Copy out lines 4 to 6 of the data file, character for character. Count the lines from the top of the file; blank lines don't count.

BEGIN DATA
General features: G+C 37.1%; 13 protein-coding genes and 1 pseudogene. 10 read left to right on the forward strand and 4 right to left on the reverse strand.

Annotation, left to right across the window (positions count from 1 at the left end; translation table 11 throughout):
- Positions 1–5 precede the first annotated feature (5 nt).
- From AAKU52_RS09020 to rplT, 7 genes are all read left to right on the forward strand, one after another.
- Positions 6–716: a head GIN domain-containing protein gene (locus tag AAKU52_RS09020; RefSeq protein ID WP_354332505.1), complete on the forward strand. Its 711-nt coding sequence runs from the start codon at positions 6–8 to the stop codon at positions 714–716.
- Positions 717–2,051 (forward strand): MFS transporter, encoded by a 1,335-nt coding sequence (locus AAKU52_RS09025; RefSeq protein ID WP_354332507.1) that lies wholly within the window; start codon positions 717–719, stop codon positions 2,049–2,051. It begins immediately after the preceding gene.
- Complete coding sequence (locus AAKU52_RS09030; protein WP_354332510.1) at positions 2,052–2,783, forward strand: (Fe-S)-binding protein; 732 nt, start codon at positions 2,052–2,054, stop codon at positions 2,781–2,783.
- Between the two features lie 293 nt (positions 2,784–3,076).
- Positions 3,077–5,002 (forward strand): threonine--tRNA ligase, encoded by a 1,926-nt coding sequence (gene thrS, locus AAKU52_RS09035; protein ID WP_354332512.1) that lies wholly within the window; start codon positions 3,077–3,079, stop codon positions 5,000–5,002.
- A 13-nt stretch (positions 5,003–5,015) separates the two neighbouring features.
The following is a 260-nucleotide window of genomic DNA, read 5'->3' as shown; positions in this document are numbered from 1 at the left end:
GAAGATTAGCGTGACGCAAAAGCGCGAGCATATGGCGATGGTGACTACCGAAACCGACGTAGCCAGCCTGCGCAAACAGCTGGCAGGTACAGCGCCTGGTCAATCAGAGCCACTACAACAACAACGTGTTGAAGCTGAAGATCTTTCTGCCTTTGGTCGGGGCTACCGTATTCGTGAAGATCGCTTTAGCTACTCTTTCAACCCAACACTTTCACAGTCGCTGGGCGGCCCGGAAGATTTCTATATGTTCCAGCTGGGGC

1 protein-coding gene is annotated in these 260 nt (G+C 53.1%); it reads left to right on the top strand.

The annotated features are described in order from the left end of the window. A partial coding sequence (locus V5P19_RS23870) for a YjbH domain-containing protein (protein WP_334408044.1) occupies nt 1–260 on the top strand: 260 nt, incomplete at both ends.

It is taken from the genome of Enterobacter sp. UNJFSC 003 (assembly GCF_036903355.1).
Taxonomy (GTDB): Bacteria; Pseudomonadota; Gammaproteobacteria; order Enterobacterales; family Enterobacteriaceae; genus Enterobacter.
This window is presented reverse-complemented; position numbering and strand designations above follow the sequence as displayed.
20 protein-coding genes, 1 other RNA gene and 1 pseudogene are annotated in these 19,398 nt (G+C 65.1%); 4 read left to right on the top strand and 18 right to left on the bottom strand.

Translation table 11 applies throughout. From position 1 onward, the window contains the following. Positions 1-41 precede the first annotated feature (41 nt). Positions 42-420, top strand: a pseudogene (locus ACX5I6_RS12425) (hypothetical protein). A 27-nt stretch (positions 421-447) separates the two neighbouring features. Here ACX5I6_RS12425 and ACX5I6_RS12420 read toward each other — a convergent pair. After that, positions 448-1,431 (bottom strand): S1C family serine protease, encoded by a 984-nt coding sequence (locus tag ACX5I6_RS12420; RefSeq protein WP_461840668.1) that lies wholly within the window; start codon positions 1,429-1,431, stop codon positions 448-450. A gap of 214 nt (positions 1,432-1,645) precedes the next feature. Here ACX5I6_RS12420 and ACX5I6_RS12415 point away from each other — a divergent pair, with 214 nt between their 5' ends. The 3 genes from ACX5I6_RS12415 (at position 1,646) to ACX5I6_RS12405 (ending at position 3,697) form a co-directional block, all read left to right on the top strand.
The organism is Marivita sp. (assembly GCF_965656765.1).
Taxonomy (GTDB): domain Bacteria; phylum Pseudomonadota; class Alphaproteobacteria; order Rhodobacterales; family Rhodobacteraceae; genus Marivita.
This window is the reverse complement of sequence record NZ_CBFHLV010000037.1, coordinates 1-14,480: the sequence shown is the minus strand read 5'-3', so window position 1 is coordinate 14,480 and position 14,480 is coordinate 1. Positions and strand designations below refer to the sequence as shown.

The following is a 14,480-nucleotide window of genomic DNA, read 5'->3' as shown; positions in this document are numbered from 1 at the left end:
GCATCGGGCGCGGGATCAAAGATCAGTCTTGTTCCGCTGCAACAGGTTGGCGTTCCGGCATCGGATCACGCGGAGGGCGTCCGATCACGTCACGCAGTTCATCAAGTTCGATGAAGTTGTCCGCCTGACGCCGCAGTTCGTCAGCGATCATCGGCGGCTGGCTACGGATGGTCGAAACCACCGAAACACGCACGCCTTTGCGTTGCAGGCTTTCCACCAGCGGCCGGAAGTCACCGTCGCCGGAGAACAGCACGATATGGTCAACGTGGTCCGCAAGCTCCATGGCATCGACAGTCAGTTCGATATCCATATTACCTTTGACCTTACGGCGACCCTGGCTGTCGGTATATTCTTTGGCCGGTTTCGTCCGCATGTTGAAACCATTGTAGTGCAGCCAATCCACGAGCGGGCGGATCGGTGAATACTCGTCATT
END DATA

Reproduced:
- From AAKU52_RS09020 to rplT, 7 genes are all read left to right on the forward strand, one after another.
- Positions 6–716: a head GIN domain-containing protein gene (locus tag AAKU52_RS09020; RefSeq protein ID WP_354332505.1), complete on the forward strand. Its 711-nt coding sequence runs from the start codon at positions 6–8 to the stop codon at positions 714–716.
- Positions 717–2,051 (forward strand): MFS transporter, encoded by a 1,335-nt coding sequence (locus AAKU52_RS09025; RefSeq protein ID WP_354332507.1) that lies wholly within the window; start codon positions 717–719, stop codon positions 2,049–2,051. It begins immediately after the preceding gene.